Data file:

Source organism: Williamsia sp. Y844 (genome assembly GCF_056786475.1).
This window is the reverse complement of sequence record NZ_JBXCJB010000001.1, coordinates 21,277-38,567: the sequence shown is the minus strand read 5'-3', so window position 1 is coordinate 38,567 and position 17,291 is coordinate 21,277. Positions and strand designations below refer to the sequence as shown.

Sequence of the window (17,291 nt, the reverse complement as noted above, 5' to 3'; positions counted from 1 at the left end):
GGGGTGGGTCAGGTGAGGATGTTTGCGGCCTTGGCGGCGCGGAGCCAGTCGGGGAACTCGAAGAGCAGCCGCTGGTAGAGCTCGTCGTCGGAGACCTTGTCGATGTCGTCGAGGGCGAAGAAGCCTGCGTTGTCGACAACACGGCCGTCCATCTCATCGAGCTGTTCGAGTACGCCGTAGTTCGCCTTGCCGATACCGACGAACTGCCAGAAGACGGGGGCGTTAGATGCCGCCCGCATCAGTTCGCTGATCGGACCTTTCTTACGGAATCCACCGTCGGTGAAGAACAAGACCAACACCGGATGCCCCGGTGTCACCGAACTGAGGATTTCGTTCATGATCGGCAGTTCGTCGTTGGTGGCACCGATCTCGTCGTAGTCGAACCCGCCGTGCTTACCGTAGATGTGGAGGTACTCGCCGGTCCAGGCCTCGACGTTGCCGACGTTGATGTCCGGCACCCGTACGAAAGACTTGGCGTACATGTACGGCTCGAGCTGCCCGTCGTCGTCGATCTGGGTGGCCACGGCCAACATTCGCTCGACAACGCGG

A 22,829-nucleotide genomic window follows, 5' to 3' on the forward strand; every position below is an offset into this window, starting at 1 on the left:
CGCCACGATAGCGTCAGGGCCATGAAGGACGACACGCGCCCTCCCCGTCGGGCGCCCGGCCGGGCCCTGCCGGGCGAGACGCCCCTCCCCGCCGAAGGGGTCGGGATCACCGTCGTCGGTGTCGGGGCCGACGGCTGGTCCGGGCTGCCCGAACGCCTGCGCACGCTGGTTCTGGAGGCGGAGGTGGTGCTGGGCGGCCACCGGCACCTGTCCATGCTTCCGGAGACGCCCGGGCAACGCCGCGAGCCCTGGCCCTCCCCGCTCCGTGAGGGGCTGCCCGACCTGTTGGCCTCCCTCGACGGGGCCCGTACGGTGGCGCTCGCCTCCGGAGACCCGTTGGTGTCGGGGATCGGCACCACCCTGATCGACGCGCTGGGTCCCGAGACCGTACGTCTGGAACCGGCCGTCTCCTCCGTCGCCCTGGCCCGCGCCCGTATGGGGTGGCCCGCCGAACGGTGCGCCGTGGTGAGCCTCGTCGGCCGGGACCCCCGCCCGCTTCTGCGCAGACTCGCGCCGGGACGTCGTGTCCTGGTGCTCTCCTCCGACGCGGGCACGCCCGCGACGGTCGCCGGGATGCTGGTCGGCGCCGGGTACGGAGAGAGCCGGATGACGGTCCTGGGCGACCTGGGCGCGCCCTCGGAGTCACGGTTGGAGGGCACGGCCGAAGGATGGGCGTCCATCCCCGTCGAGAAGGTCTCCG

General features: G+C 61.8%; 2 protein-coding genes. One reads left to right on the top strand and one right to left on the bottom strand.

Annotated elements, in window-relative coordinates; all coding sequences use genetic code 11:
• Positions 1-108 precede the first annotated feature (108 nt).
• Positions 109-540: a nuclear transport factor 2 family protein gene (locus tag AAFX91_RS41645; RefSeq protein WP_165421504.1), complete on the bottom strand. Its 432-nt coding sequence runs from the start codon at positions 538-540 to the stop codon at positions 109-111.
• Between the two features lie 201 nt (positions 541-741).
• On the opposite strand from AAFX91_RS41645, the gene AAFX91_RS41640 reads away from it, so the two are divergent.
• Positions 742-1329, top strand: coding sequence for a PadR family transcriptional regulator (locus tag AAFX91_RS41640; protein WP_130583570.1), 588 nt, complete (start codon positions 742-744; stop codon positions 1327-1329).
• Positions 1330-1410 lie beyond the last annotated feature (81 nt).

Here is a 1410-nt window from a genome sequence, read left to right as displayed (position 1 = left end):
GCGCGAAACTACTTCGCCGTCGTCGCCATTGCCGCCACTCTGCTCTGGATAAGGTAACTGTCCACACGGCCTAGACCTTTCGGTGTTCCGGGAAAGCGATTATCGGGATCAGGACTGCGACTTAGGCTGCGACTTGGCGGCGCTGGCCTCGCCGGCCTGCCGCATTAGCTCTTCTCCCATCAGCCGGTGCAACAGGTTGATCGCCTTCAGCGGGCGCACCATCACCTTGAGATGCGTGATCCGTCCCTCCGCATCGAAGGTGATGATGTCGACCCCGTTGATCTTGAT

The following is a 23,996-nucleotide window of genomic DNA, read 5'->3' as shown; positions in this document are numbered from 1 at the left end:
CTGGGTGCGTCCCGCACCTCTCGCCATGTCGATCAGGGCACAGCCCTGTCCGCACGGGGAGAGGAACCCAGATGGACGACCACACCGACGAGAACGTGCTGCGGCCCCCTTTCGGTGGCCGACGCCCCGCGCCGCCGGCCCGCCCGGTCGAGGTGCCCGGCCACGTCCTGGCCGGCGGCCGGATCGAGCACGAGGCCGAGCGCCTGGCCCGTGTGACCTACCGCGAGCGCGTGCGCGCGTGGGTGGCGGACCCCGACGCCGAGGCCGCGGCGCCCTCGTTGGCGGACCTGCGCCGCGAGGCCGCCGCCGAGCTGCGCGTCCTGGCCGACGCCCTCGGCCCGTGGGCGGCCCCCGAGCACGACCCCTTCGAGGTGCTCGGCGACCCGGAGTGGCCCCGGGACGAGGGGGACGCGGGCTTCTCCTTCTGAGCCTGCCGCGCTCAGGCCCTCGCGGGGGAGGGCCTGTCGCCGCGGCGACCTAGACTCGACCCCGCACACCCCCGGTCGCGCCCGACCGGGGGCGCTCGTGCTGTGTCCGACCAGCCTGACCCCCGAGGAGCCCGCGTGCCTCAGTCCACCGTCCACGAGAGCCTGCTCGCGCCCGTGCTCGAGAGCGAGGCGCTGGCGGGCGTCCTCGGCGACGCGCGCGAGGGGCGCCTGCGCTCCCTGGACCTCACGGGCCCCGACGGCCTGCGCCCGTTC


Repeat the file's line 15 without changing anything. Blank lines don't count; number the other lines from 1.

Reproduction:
Here is a 1410-nt window from a genome sequence, read left to right as displayed (position 1 = left end):